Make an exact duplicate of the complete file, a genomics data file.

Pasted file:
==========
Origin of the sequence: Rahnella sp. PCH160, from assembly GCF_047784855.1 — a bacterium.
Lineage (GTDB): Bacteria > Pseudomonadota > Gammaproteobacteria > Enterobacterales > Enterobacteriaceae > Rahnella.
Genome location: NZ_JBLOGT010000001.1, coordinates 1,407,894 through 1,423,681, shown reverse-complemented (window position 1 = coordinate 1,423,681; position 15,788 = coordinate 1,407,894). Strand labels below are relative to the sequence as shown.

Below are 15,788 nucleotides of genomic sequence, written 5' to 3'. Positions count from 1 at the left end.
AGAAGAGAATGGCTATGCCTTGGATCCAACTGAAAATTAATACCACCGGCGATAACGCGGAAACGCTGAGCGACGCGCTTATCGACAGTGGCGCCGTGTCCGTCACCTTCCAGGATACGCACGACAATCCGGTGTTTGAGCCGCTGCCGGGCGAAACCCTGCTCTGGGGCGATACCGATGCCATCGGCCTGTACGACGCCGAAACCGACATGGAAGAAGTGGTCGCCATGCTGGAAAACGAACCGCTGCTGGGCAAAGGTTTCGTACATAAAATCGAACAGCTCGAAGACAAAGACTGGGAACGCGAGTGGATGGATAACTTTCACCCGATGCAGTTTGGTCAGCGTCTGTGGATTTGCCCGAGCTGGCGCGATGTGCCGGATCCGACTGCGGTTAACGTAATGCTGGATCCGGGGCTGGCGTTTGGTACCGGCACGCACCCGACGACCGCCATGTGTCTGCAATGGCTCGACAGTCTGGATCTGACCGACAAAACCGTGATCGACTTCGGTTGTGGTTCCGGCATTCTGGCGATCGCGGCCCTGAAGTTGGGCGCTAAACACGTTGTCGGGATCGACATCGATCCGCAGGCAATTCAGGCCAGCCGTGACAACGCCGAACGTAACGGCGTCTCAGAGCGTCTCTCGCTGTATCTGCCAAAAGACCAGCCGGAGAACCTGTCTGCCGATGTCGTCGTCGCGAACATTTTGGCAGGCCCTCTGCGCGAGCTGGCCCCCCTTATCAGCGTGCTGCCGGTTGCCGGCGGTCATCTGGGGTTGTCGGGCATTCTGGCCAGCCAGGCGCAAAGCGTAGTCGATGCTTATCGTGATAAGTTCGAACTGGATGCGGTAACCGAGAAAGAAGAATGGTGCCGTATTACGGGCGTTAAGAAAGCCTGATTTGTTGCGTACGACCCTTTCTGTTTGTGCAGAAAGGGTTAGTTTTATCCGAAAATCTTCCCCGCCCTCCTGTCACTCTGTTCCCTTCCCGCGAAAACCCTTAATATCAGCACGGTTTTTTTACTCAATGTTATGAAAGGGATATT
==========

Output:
Origin of the sequence: Rahnella sp. PCH160, from assembly GCF_047784855.1 — a bacterium.
Lineage (GTDB): Bacteria > Pseudomonadota > Gammaproteobacteria > Enterobacterales > Enterobacteriaceae > Rahnella.
Genome location: NZ_JBLOGT010000001.1, coordinates 1,407,894 through 1,423,681, shown reverse-complemented (window position 1 = coordinate 1,423,681; position 15,788 = coordinate 1,407,894). Strand labels below are relative to the sequence as shown.

Below are 15,788 nucleotides of genomic sequence, written 5' to 3'. Positions count from 1 at the left end.
AGAAGAGAATGGCTATGCCTTGGATCCAACTGAAAATTAATACCACCGGCGATAACGCGGAAACGCTGAGCGACGCGCTTATCGACAGTGGCGCCGTGTCCGTCACCTTCCAGGATACGCACGACAATCCGGTGTTTGAGCCGCTGCCGGGCGAAACCCTGCTCTGGGGCGATACCGATGCCATCGGCCTGTACGACGCCGAAACCGACATGGAAGAAGTGGTCGCCATGCTGGAAAACGAACCGCTGCTGGGCAAAGGTTTCGTACATAAAATCGAACAGCTCGAAGACAAAGACTGGGAACGCGAGTGGATGGATAACTTTCACCCGATGCAGTTTGGTCAGCGTCTGTGGATTTGCCCGAGCTGGCGCGATGTGCCGGATCCGACTGCGGTTAACGTAATGCTGGATCCGGGGCTGGCGTTTGGTACCGGCACGCACCCGACGACCGCCATGTGTCTGCAATGGCTCGACAGTCTGGATCTGACCGACAAAACCGTGATCGACTTCGGTTGTGGTTCCGGCATTCTGGCGATCGCGGCCCTGAAGTTGGGCGCTAAACACGTTGTCGGGATCGACATCGATCCGCAGGCAATTCAGGCCAGCCGTGACAACGCCGAACGTAACGGCGTCTCAGAGCGTCTCTCGCTGTATCTGCCAAAAGACCAGCCGGAGAACCTGTCTGCCGATGTCGTCGTCGCGAACATTTTGGCAGGCCCTCTGCGCGAGCTGGCCCCCCTTATCAGCGTGCTGCCGGTTGCCGGCGGTCATCTGGGGTTGTCGGGCATTCTGGCCAGCCAGGCGCAAAGCGTAGTCGATGCTTATCGTGATAAGTTCGAACTGGATGCGGTAACCGAGAAAGAAGAATGGTGCCGTATTACGGGCGTTAAGAAAGCCTGATTTGTTGCGTACGACCCTTTCTGTTTGTGCAGAAAGGGTTAGTTTTATCCGAAAATCTTCCCCGCCCTCCTGTCACTCTGTTCCCTTCCCGCGAAAACCCTTAATATCAGCACGGTTTTTTTACTCAATGTTATGAAAGGGATATT